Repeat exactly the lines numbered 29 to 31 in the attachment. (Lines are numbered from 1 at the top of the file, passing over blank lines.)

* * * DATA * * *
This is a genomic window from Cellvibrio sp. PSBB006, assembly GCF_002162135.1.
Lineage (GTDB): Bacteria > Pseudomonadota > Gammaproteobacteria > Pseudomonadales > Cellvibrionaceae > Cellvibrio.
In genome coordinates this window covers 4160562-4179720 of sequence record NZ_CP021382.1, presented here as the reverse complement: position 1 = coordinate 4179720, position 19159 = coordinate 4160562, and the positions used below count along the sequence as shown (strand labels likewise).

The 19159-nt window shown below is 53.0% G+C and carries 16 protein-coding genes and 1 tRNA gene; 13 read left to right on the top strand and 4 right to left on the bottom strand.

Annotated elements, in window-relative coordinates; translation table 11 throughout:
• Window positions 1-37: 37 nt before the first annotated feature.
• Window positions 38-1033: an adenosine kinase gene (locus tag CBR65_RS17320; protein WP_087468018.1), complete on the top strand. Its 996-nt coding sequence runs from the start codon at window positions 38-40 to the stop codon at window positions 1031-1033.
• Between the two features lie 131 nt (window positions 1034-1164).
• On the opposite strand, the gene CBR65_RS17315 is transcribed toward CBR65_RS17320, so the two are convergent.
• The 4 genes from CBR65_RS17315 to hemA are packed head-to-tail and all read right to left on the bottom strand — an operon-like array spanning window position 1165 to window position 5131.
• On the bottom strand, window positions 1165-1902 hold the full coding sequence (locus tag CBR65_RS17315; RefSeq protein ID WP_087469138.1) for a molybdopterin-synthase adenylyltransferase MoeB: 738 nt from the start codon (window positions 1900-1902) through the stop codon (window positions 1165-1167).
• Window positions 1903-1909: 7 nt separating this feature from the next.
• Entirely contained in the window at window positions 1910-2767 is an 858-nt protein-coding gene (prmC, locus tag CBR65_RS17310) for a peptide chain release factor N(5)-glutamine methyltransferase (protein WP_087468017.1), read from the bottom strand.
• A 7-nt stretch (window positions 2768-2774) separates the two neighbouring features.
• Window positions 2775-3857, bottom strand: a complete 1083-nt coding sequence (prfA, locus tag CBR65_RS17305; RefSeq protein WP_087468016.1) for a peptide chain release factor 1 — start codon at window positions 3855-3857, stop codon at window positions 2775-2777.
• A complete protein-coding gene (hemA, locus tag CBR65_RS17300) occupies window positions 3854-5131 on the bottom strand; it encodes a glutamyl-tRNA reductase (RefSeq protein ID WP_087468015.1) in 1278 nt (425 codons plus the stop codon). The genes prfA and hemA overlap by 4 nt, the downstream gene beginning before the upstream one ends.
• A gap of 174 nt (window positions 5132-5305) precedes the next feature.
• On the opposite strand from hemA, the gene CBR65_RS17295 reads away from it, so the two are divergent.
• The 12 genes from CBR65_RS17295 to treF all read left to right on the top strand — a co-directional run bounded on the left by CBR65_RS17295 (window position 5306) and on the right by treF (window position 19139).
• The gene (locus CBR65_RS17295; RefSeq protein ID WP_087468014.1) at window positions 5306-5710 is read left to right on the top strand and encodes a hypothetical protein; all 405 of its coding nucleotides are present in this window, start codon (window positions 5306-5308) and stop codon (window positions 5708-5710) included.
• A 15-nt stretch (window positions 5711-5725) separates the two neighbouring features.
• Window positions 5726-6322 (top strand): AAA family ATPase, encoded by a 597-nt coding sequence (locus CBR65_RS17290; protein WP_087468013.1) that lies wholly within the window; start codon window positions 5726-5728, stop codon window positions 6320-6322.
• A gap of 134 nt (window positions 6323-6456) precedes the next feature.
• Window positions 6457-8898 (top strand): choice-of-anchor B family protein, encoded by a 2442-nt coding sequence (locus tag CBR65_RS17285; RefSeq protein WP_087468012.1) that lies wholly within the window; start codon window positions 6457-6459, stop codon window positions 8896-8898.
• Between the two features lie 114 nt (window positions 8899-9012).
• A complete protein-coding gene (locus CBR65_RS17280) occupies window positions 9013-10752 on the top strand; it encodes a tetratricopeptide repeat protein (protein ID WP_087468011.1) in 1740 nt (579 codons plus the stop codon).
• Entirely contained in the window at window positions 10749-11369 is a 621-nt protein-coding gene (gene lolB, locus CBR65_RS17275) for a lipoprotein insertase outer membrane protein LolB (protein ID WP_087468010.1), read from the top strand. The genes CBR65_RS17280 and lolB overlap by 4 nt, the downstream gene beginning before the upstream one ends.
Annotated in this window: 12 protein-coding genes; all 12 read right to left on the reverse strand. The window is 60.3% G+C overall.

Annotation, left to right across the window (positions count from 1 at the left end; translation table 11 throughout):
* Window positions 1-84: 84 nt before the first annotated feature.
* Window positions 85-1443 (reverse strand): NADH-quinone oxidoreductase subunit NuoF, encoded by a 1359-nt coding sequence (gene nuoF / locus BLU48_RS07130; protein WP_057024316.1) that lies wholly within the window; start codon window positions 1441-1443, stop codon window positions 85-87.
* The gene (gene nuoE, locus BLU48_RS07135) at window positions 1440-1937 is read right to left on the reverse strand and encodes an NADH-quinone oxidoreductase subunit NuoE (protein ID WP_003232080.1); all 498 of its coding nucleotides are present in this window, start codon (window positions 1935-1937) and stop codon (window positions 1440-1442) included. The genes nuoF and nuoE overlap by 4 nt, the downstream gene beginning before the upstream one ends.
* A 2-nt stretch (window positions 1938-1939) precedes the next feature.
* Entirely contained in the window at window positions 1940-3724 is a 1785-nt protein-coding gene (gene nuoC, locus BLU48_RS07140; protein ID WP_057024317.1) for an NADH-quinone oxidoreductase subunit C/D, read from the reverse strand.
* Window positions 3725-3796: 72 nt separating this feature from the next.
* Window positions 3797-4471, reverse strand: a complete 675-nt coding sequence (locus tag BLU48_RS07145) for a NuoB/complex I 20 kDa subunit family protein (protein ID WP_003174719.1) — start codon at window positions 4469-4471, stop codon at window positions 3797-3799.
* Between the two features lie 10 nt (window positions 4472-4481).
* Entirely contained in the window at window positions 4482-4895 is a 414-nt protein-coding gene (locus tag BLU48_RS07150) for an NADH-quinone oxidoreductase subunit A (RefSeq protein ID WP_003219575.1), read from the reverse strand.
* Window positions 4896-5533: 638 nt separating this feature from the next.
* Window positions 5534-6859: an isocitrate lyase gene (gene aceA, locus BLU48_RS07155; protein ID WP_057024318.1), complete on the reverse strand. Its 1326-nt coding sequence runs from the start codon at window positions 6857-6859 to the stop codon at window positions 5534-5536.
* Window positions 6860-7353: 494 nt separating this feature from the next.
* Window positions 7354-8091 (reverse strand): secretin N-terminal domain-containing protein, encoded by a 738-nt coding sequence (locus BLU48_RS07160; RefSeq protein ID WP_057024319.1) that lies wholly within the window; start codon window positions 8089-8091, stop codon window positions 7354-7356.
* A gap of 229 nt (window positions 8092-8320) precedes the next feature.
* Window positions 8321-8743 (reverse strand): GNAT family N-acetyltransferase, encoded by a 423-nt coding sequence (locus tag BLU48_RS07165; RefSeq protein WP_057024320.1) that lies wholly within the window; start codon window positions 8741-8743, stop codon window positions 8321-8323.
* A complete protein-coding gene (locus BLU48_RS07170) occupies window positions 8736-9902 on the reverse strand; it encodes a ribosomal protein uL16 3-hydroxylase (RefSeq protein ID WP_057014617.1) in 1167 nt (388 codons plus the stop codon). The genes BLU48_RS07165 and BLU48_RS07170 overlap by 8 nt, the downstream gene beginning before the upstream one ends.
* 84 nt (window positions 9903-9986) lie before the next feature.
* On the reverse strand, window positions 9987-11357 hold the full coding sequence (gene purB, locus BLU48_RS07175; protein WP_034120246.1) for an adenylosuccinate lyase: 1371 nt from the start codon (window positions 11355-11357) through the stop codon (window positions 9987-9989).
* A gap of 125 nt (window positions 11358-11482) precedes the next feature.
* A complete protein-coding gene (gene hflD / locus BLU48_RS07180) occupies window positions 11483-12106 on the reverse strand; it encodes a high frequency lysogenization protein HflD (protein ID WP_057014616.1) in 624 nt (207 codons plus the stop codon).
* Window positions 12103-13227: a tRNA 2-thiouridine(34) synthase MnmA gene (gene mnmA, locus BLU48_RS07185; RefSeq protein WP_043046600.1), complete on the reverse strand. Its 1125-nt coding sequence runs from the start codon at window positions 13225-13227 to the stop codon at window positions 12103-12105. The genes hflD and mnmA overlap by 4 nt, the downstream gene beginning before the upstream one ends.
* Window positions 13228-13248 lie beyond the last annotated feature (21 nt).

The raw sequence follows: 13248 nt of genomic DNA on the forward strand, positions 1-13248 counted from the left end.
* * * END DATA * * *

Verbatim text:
Annotation, left to right across the window (positions count from 1 at the left end; translation table 11 throughout):
* Window positions 1-84: 84 nt before the first annotated feature.
* Window positions 85-1443 (reverse strand): NADH-quinone oxidoreductase subunit NuoF, encoded by a 1359-nt coding sequence (gene nuoF / locus BLU48_RS07130; protein WP_057024316.1) that lies wholly within the window; start codon window positions 1441-1443, stop codon window positions 85-87.